The House of Representatives votes on the second article of impeachment of US President Donald Trump at in the House Chamber at the US Capitol Building on December 18, 2019 in Washington, DC. (Photo by Chip Somodevilla/Getty Images)
Photo: Chip Somodevilla/Getty Images
Photo: Chip Somodevilla/Getty Images

Georgia Democrats join colleagues in voting to impeach Trump

WASHINGTON -- Georgia’s delegation broke along party lines, as expected, in voting to impeach President Donald Trump.

All five Democrats sided with their party members in signing off on two charges: abuse of power and obstruction of Congress. Meanwhile, every Republican member of Congress including the nine from Georgia voted “no.”

Democrats held onto their majority with few defections, causing Trump to become the third U.S. president to be impeached.

U.S. Rep. Lucy McBath said afterward that she took no joy in supporting charges against Trump. She said members of the House can now refocus on policy after rebuking the president for what she believes were violations of his oath of office.

“God must truly be grieved by what is happening here, and our constituents deserve better,” McBath, who lives in Marietta, said. “I pray that we will be healed -- our land will be healed -- at some point.”

Trump’s impeachment now sets up a January trial in the Senate, where Republicans who control that Chamber are unlikely to convict him of charges. That includes Georgia’s Kelly Loeffler, who will be sworn in after the new year and said she does not support impeachment.

The House spent most of Wednesday in debate on impeachment, including comments by U.S. Rep. Barry Loudermilk that caught lots of attention on social media. He compared Trump to Jesus Christ and impeachment to crucifixion.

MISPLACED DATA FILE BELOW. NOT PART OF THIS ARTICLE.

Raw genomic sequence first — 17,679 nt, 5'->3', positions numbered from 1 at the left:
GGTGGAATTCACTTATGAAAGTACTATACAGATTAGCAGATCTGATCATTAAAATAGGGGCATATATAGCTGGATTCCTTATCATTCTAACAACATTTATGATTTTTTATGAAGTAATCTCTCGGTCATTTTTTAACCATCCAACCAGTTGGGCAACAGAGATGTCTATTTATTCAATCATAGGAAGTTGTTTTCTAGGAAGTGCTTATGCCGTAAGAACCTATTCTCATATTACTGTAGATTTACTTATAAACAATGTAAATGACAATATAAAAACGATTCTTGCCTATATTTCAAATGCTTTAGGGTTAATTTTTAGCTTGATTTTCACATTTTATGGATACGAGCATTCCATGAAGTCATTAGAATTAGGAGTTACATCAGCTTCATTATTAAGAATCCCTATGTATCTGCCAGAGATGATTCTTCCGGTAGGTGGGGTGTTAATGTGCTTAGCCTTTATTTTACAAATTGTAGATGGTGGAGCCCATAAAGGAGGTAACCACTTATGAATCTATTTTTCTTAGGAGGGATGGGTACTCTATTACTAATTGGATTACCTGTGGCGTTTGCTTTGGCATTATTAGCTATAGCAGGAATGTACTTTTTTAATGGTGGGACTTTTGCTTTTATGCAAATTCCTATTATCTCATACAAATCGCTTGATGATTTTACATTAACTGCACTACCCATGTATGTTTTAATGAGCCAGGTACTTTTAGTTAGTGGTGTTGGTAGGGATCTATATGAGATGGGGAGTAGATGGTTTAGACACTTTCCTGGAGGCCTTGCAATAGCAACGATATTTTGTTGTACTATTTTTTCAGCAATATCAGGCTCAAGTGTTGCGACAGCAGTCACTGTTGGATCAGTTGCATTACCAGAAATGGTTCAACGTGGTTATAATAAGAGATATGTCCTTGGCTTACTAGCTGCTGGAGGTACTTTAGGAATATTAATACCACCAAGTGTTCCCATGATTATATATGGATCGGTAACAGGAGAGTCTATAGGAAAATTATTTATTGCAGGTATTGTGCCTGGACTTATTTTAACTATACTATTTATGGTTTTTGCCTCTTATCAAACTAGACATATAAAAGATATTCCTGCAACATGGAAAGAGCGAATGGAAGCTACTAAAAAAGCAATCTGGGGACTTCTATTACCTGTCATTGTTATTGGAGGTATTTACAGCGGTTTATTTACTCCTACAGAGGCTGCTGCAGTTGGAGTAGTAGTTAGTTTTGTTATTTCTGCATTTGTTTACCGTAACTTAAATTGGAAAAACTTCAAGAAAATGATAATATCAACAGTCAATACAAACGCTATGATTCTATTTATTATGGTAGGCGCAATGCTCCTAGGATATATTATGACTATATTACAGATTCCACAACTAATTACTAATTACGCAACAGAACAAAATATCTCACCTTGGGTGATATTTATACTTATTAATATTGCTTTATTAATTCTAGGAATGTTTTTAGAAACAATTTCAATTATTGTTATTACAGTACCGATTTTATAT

“During that sham trial, Pontius Pilate afforded more rights to Jesus than the Democrats have afforded the president in this process,” the Republican from Cassville said.

U.S. Rep. Doug Collins managed the flow of Republicans speaking during their allotted three hours for debate, which gave him numerous opportunities to tangle with Democrats.

One of those instances came after comments by U.S. Rep. Hank Johnson of Lithonia, who said without impeachment Trump could be empowered to undermine elections in 2020. 

“I urge you to come down to Georgia, find a black man or woman of a certain age and they’ll tell you the danger is real,” he said. “All they’ll tell you of brave Americans -- patriots -- willing to risk far more than a political career who marched and struggled and sometimes died so that we could have fair and free elections.”

Collins, who lives in Gainesville, responded that he was glad Johnson mentioned elections in Georgia where voter turnout among minorities has increased in recent years. 

Johnson didn’t like that characterization and yelled out that he wanted time to respond, but Collins wouldn’t allow it.

U.S. Rep. Drew Ferguson, a Republican from West Point, accused Democrats of trying to overturn the outcome of the 2016 election by attempting to remove Trump from office.

“How dare you, the liberal elites, the condescending bureaucrats, and every other kind of swamp critter in this god-forsaken place, tell the American public who the president should be?" Ferguson said in debate. “That's the job of the American voter, not yours. This whole flipping goat-rodeo is a sham and a shame, and it will not be forgotten."

How Georgia House members voted:

“Yes” on both impeachment charges (all Democrats)

Rep. Sanford Bishop

Rep. Hank Johnson

Rep. John Lewis

Rep. Lucy McBath

Rep. David Scott

“No” on both impeachment charges (all Republicans)

Rep. Rick Allen

Rep. Buddy Carter

Rep. Doug Collins

Rep. Drew Ferguson

Rep. Tom Graves

Rep. Jody Hice

Rep. Barry Loudermilk

Rep. Austin Scott

Rep. Rob Woodall

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